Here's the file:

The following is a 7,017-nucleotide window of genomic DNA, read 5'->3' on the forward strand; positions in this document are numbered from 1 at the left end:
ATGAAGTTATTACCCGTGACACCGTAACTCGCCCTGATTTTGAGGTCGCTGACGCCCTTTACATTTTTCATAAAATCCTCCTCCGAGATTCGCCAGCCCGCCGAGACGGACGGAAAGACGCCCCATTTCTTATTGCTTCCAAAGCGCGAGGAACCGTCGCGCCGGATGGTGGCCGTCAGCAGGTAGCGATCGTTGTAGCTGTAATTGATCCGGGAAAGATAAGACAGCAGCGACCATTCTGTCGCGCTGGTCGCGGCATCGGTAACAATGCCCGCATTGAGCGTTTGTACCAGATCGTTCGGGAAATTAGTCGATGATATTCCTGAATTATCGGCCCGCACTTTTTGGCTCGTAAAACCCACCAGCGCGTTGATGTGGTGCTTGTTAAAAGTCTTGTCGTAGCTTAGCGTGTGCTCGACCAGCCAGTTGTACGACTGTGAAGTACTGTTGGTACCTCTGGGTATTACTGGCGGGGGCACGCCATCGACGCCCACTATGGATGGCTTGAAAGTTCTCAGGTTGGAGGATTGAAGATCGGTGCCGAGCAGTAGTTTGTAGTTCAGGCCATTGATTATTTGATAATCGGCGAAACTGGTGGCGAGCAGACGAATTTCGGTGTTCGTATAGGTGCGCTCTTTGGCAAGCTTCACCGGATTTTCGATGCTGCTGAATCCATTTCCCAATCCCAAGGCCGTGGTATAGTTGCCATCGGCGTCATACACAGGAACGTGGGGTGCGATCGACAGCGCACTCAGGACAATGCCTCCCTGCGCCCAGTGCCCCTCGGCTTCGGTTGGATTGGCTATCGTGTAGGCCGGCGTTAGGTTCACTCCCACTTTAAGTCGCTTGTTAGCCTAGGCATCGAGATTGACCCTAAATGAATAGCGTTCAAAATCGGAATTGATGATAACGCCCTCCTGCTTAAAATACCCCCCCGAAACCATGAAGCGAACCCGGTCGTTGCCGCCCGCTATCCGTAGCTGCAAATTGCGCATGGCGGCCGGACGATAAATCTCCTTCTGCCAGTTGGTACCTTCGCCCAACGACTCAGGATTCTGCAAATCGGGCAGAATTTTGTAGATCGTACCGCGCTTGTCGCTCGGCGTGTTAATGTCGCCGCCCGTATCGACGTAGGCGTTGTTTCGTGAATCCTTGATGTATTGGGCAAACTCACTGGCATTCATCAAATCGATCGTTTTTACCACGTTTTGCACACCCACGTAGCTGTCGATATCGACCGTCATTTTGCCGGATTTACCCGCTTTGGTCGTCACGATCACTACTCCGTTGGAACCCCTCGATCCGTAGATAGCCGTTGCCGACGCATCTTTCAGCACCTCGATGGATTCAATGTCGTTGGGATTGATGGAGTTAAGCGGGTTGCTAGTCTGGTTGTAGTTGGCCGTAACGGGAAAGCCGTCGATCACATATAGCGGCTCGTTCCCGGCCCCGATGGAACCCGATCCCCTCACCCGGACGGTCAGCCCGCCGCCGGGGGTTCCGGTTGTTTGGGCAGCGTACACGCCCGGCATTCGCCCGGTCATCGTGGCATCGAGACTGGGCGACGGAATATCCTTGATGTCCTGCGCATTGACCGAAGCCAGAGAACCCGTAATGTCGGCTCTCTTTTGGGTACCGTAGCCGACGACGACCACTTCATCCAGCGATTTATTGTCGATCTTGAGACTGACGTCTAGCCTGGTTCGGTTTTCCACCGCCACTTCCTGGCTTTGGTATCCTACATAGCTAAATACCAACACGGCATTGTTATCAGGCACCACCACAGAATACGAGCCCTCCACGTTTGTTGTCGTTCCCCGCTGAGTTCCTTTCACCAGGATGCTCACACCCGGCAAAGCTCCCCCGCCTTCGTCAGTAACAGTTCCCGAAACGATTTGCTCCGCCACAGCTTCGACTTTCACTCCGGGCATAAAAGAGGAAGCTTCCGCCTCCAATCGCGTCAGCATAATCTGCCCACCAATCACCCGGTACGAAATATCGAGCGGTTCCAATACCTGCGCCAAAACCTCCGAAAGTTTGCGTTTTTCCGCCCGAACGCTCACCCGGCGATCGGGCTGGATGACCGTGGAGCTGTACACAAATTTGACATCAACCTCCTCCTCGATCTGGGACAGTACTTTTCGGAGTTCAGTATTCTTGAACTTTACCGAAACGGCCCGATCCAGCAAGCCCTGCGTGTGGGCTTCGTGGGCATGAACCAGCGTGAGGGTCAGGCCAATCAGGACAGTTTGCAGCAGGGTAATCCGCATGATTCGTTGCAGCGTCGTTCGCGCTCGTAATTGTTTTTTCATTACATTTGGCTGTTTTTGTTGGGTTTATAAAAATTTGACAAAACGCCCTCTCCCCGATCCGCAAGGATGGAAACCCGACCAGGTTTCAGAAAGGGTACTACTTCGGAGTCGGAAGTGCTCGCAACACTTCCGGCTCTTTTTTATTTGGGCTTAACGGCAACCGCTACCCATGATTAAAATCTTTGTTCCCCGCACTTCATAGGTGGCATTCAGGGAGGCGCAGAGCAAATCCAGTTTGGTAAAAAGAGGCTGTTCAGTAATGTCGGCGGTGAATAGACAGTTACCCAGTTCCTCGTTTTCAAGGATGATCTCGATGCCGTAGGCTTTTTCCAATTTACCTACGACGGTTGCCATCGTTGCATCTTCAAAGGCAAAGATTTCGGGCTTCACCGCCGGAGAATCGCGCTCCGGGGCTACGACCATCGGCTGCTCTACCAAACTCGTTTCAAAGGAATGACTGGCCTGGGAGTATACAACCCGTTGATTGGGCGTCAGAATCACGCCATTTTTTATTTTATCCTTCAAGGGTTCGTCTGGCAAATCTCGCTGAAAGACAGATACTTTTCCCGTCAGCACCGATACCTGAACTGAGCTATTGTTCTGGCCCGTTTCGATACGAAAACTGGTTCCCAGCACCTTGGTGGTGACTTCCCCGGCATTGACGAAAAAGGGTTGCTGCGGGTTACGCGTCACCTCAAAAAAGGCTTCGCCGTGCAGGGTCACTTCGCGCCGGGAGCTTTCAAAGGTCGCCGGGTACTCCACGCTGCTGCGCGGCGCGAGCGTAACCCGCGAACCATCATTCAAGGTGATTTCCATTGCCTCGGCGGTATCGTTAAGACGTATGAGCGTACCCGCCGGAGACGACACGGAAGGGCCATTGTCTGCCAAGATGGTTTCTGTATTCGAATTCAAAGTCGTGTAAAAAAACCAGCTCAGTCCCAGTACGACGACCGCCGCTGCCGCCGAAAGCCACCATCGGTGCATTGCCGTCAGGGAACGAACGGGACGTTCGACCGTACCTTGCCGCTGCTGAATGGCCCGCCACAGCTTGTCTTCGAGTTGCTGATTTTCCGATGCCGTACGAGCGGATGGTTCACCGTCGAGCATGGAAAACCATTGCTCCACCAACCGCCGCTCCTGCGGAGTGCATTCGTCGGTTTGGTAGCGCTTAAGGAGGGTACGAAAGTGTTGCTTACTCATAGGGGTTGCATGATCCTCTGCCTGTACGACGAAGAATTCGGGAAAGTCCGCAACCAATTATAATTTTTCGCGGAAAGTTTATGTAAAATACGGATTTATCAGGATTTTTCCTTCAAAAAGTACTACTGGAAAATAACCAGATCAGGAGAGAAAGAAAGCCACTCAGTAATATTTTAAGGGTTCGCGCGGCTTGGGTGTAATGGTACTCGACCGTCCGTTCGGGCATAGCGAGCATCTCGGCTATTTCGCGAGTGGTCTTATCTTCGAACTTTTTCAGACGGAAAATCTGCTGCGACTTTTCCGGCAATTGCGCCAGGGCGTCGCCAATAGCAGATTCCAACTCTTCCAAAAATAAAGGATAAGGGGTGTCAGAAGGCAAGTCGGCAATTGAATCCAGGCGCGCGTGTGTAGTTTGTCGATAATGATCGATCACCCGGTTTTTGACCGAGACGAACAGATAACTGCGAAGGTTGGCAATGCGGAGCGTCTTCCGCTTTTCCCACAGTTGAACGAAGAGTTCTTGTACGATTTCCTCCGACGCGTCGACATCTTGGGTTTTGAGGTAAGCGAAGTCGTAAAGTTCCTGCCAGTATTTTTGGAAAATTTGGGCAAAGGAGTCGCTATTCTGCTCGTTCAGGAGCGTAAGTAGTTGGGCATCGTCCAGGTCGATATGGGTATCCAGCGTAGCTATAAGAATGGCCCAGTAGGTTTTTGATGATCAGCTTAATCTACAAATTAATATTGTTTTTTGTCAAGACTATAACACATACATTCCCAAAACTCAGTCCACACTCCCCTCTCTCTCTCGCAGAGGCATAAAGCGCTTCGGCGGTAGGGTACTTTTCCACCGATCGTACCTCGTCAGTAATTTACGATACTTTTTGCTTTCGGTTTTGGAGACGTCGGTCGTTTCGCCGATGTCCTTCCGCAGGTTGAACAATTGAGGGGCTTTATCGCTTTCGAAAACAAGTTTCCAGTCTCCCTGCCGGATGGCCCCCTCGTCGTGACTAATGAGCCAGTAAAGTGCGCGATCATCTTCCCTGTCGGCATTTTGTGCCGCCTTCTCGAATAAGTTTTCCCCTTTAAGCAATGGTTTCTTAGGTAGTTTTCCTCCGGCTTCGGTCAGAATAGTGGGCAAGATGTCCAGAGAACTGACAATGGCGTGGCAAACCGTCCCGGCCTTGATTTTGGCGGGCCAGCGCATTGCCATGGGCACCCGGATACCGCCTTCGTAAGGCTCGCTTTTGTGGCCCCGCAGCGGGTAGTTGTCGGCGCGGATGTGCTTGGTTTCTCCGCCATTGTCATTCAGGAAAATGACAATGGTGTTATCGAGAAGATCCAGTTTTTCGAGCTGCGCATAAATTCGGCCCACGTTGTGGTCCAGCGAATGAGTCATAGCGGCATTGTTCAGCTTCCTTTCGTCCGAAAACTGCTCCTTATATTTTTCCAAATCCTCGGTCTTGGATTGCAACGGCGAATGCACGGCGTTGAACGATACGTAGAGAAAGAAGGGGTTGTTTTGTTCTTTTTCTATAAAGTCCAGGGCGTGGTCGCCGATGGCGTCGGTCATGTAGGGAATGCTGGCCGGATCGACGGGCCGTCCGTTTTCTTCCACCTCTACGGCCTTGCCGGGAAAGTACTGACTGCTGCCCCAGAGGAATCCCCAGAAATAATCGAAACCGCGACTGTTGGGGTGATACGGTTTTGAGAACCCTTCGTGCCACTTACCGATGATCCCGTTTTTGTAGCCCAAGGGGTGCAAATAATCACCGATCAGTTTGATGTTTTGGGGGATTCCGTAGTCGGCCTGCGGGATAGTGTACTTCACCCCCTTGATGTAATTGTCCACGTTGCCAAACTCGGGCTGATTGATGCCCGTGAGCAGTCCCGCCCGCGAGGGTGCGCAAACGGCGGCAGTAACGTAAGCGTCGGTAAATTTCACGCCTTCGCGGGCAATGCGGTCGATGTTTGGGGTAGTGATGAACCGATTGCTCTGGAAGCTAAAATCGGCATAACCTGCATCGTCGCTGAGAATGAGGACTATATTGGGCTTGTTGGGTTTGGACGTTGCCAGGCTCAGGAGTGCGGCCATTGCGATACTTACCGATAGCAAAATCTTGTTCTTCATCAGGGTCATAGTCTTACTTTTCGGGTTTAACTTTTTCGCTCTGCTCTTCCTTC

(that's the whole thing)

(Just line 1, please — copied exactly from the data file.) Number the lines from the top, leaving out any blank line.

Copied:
The following is a 7,017-nucleotide window of genomic DNA, read 5'->3' on the forward strand; positions in this document are numbered from 1 at the left end: